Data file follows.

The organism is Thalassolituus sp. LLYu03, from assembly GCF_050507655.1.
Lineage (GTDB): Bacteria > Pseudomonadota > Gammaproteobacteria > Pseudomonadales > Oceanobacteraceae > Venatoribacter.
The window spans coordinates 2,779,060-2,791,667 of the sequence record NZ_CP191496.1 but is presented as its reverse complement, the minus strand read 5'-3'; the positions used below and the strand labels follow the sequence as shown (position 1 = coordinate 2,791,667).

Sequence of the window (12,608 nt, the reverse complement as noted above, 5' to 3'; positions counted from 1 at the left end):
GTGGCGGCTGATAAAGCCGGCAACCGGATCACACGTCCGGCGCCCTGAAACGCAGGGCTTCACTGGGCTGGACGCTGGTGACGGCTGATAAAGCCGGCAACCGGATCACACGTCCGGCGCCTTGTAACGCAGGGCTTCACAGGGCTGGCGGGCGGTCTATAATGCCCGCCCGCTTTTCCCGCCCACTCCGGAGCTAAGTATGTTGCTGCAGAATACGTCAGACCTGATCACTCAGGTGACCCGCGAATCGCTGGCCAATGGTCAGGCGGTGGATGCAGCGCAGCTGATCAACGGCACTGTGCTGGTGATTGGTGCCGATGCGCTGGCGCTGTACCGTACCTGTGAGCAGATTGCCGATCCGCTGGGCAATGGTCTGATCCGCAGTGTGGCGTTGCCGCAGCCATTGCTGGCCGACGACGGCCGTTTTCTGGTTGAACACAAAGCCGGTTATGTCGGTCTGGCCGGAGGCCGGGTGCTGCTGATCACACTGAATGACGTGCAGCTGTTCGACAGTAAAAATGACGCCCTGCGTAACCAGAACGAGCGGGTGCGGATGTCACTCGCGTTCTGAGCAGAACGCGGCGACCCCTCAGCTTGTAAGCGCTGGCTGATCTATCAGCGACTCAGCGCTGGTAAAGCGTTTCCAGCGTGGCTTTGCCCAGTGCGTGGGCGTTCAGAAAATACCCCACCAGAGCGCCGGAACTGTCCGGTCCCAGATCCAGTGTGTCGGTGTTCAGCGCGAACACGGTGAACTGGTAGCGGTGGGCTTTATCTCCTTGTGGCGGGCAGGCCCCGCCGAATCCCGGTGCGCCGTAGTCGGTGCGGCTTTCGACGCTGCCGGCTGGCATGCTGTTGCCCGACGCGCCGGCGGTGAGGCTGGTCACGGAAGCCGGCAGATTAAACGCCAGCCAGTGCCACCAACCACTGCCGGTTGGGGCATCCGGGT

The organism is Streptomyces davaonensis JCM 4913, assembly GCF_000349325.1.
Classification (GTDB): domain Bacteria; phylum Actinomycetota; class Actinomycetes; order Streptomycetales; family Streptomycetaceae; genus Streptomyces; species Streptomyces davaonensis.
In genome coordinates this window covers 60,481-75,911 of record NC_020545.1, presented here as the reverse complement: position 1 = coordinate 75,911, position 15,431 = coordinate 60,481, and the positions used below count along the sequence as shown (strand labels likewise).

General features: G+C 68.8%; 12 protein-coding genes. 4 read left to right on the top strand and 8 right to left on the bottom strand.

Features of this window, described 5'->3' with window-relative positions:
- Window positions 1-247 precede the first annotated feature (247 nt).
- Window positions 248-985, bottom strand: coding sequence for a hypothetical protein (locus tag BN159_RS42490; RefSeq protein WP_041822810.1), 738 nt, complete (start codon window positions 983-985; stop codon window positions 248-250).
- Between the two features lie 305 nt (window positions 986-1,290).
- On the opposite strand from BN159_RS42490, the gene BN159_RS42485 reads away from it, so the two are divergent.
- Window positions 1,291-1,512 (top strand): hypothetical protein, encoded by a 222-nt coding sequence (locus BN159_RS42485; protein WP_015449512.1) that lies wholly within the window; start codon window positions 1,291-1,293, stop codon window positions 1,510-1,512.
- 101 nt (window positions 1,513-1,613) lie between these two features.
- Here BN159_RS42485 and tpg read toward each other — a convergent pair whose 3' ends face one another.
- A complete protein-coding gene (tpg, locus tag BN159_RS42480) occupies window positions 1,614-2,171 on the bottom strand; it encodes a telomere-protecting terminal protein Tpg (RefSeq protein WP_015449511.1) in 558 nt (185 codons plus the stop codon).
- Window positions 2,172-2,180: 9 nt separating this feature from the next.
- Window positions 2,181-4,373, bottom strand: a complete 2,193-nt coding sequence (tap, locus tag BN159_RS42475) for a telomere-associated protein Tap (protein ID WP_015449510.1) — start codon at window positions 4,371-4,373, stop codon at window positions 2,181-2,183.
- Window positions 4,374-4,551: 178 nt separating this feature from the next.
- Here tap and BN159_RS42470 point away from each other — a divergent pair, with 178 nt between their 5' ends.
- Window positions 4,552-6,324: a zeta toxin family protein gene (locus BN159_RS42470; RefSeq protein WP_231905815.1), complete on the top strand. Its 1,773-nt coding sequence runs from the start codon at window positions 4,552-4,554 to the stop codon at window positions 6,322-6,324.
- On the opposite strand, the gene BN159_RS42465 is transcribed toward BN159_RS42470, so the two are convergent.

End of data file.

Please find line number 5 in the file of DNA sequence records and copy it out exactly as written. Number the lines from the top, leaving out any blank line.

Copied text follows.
GTGGCGGCTGATAAAGCCGGCAACCGGATCACACGTCCGGCGCCCTGAAACGCAGGGCTTCACTGGGCTGGACGCTGGTGACGGCTGATAAAGCCGGCAACCGGATCACACGTCCGGCGCCTTGTAACGCAGGGCTTCACAGGGCTGGCGGGCGGTCTATAATGCCCGCCCGCTTTTCCCGCCCACTCCGGAGCTAAGTATGTTGCTGCAGAATACGTCAGACCTGATCACTCAGGTGACCCGCGAATCGCTGGCCAATGGTCAGGCGGTGGATGCAGCGCAGCTGATCAACGGCACTGTGCTGGTGATTGGTGCCGATGCGCTGGCGCTGTACCGTACCTGTGAGCAGATTGCCGATCCGCTGGGCAATGGTCTGATCCGCAGTGTGGCGTTGCCGCAGCCATTGCTGGCCGACGACGGCCGTTTTCTGGTTGAACACAAAGCCGGTTATGTCGGTCTGGCCGGAGGCCGGGTGCTGCTGATCACACTGAATGACGTGCAGCTGTTCGACAGTAAAAATGACGCCCTGCGTAACCAGAACGAGCGGGTGCGGATGTCACTCGCGTTCTGAGCAGAACGCGGCGACCCCTCAGCTTGTAAGCGCTGGCTGATCTATCAGCGACTCAGCGCTGGTAAAGCGTTTCCAGCGTGGCTTTGCCCAGTGCGTGGGCGTTCAGAAAATACCCCACCAGAGCGCCGGAACTGTCCGGTCCCAGATCCAGTGTGTCGGTGTTCAGCGCGAACACGGTGAACTGGTAGCGGTGGGCTTTATCTCCTTGTGGCGGGCAGGCCCCGCCGAATCCCGGTGCGCCGTAGTCGGTGCGGCTTTCGACGCTGCCGGCTGGCATGCTGTTGCCCGACGCGCCGGCGGTGAGGCTGGTCACGGAAGCCGGCAGATTAAACGCCAGCCAGTGCCACCAACCACTGCCGGTTGGGGCATCCGGGT